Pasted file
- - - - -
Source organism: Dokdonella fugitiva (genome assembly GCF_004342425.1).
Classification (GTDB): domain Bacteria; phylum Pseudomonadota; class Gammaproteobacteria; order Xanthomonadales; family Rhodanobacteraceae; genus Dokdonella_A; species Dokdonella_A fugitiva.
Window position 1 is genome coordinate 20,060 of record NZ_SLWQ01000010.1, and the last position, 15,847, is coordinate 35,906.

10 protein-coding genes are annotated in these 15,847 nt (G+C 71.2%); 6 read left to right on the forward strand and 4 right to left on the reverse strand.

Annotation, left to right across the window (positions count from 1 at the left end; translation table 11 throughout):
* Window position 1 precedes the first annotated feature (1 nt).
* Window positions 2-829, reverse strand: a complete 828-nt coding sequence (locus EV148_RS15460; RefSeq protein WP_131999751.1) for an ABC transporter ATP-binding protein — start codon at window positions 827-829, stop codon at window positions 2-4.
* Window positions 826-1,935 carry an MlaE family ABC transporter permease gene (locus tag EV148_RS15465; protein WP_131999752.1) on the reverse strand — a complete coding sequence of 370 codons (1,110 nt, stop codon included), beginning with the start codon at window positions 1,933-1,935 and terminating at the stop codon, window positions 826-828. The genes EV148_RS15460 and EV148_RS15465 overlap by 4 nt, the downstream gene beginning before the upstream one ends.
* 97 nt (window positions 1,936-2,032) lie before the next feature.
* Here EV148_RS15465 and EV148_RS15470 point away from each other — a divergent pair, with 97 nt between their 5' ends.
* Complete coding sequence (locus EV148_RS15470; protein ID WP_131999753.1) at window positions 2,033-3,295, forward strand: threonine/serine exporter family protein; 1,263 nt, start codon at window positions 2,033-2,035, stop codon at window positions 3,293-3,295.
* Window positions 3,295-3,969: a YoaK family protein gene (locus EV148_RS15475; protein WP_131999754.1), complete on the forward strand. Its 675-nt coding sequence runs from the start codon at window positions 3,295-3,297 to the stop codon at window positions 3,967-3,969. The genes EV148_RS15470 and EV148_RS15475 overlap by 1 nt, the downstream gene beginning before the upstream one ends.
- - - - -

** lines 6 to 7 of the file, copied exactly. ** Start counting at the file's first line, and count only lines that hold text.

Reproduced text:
* Window position 1 precedes the first annotated feature (1 nt).
* Window positions 2-829, reverse strand: a complete 828-nt coding sequence (locus EV148_RS15460; RefSeq protein WP_131999751.1) for an ABC transporter ATP-binding protein — start codon at window positions 827-829, stop codon at window positions 2-4.